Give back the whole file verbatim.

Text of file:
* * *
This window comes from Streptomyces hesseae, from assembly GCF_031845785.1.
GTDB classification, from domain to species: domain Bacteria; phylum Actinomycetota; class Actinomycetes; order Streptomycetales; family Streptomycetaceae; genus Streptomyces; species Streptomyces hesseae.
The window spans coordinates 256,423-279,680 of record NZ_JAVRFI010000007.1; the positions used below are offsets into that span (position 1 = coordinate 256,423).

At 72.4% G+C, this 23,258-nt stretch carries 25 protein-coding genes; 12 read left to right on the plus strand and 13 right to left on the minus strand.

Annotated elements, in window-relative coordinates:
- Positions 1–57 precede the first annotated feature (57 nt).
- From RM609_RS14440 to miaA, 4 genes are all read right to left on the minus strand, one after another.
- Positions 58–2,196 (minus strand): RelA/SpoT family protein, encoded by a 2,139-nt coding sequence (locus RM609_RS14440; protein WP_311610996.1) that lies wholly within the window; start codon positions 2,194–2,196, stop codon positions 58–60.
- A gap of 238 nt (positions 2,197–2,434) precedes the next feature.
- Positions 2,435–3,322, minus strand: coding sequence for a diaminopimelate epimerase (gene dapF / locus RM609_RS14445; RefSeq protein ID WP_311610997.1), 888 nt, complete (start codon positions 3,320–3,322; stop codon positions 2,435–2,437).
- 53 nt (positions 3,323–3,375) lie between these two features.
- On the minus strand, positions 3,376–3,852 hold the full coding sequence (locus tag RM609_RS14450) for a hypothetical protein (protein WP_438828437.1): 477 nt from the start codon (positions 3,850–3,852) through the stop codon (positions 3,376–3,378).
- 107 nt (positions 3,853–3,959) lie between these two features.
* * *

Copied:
This window comes from Streptomyces hesseae, from assembly GCF_031845785.1.
GTDB classification, from domain to species: domain Bacteria; phylum Actinomycetota; class Actinomycetes; order Streptomycetales; family Streptomycetaceae; genus Streptomyces; species Streptomyces hesseae.
The window spans coordinates 256,423-279,680 of record NZ_JAVRFI010000007.1; the positions used below are offsets into that span (position 1 = coordinate 256,423).

At 72.4% G+C, this 23,258-nt stretch carries 25 protein-coding genes; 12 read left to right on the plus strand and 13 right to left on the minus strand.

Annotated elements, in window-relative coordinates:
- Positions 1–57 precede the first annotated feature (57 nt).
- From RM609_RS14440 to miaA, 4 genes are all read right to left on the minus strand, one after another.
- Positions 58–2,196 (minus strand): RelA/SpoT family protein, encoded by a 2,139-nt coding sequence (locus RM609_RS14440; protein WP_311610996.1) that lies wholly within the window; start codon positions 2,194–2,196, stop codon positions 58–60.
- A gap of 238 nt (positions 2,197–2,434) precedes the next feature.
- Positions 2,435–3,322, minus strand: coding sequence for a diaminopimelate epimerase (gene dapF / locus RM609_RS14445; RefSeq protein ID WP_311610997.1), 888 nt, complete (start codon positions 3,320–3,322; stop codon positions 2,435–2,437).
- 53 nt (positions 3,323–3,375) lie between these two features.
- On the minus strand, positions 3,376–3,852 hold the full coding sequence (locus tag RM609_RS14450) for a hypothetical protein (protein WP_438828437.1): 477 nt from the start codon (positions 3,850–3,852) through the stop codon (positions 3,376–3,378).
- 107 nt (positions 3,853–3,959) lie between these two features.